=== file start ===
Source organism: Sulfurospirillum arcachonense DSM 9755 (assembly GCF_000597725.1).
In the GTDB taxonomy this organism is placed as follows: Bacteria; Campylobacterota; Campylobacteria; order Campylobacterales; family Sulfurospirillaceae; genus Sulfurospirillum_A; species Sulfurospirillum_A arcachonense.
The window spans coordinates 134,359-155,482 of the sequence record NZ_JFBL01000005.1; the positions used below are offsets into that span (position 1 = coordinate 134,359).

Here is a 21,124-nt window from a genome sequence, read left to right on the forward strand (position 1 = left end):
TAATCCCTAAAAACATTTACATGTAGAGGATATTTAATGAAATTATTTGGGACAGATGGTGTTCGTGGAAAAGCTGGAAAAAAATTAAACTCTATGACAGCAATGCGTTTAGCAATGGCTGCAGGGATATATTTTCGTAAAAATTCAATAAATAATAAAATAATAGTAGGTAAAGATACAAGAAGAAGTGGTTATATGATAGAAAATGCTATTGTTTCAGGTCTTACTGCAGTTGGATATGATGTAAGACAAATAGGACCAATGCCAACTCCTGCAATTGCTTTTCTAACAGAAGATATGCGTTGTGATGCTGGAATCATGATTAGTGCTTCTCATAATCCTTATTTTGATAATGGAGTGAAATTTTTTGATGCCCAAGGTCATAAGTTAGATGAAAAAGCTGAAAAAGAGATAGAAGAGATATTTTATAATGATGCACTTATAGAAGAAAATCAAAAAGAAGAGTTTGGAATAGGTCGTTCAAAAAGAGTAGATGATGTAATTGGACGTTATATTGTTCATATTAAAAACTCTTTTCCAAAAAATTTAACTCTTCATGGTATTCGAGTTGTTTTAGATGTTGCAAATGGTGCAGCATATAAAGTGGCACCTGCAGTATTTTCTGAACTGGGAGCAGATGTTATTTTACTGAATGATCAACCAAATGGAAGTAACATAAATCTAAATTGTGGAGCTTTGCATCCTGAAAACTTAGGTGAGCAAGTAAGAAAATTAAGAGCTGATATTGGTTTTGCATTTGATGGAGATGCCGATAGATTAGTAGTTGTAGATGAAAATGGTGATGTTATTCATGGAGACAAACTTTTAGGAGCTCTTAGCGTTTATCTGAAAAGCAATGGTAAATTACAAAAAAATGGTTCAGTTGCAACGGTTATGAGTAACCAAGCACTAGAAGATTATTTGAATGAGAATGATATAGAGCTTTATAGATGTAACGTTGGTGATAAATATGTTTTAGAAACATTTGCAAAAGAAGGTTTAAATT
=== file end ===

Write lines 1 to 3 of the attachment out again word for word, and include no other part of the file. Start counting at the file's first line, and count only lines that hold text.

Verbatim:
Source organism: Sulfurospirillum arcachonense DSM 9755 (assembly GCF_000597725.1).
In the GTDB taxonomy this organism is placed as follows: Bacteria; Campylobacterota; Campylobacteria; order Campylobacterales; family Sulfurospirillaceae; genus Sulfurospirillum_A; species Sulfurospirillum_A arcachonense.
The window spans coordinates 134,359-155,482 of the sequence record NZ_JFBL01000005.1; the positions used below are offsets into that span (position 1 = coordinate 134,359).